Katherine Rapin works for the Philadelphia Citizen
Katherine Rapin

Freelance journalist Katherine Rapin has written for the Philadelphia Inquirer, Edible Philly, and While reporting, she’s found herself shoveling compost alongside a frantic farmer, getting schooled on urban gardening and gentrification by teenagers, making empanadas with the matriarch behind a long-running Philly block party and being hand-fed dumplings by a former assistant to the Dalai Lama.

Katherine also interviews unsuspecting strangers while they eat lunch and publishes a monthly ’zine about local grain.


Stories by Katherine Rapin:

10+ Ways to Give Back This Holiday Season

We can all make the holidays brighter for others this year. Here, some simple, tangible, impactful ways to get started

By Katherine Rapin

Ideas We Should Steal Festival 2020: Driving Innovation in Education

Join us on December 15 to hear from Chicago Beyond’s Liz Dozier on how innovation fueled by empathy can upend how we educate children

By Katherine Rapin

11+ Ways to Share Food—and Love—This Thanksgiving

The holidays will look different this year, but there are still plenty of ways you can spread TLC around Philly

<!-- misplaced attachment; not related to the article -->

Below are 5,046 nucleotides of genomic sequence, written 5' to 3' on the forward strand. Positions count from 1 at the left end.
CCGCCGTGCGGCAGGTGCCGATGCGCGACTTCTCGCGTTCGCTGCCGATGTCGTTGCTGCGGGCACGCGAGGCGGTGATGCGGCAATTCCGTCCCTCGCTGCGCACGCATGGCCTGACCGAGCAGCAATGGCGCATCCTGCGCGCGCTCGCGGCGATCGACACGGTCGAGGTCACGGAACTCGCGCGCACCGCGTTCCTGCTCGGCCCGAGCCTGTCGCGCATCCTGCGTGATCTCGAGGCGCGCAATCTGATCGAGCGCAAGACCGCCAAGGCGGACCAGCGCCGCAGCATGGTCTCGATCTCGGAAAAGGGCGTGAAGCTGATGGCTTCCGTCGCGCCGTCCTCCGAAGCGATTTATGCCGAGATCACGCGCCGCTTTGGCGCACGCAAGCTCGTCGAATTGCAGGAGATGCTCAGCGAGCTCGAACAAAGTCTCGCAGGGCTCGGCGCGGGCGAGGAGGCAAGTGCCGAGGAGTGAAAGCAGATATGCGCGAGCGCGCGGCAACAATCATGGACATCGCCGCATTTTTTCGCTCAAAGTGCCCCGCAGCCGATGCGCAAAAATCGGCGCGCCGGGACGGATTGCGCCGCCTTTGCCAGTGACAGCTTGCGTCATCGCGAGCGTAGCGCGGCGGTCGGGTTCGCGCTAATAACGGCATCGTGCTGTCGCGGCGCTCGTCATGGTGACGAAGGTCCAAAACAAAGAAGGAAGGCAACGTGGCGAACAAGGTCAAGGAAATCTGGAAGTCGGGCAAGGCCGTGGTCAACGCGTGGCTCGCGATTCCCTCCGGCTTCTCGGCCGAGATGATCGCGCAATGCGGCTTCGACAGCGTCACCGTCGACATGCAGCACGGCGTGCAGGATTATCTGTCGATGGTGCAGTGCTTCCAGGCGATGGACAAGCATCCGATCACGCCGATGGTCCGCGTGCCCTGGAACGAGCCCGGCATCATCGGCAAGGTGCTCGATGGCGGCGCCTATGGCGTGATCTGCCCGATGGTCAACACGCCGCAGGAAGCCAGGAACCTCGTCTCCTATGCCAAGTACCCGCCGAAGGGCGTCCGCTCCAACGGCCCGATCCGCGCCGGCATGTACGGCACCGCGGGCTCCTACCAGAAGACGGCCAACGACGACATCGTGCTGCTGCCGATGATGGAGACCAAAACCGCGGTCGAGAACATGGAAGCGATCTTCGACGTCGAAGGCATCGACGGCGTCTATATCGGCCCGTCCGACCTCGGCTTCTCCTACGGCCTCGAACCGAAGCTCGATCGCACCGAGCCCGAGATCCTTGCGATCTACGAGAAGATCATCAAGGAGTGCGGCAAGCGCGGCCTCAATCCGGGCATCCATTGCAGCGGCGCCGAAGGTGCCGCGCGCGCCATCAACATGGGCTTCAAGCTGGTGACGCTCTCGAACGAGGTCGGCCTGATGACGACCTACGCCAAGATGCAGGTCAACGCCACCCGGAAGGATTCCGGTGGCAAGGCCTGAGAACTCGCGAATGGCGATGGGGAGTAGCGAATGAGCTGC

By Katherine Rapin

The Crisis of Millennial Health

Independence Blue Cross and The Economy League have launched an innovative approach to addressing the surprising health needs of an entire generation

By Katherine Rapin

The Citizen Recommends: Indigenous Peoples’ Day

Celebrate the surviving and thriving of the native people in our communities this weekend

By Katherine Rapin

10+ Ways To Help Get Out the Vote

It’s all hands on deck this year to ensure Philadelphia voter turnout is the highest it can be—even during the pandemic. Here’s how you can help.

By Katherine Rapin

The Citizen Recommends: Mindful of Race

A workshop this weekend that combines mindfulness and anti-racism implores attendees to stop talking and start doing the work

By Katherine Rapin

Full-Circle Support

The Philadelphia Black Giving Circle supports Black-led, Black-serving nonprofits while disrupting the field of philanthropy

By Katherine Rapin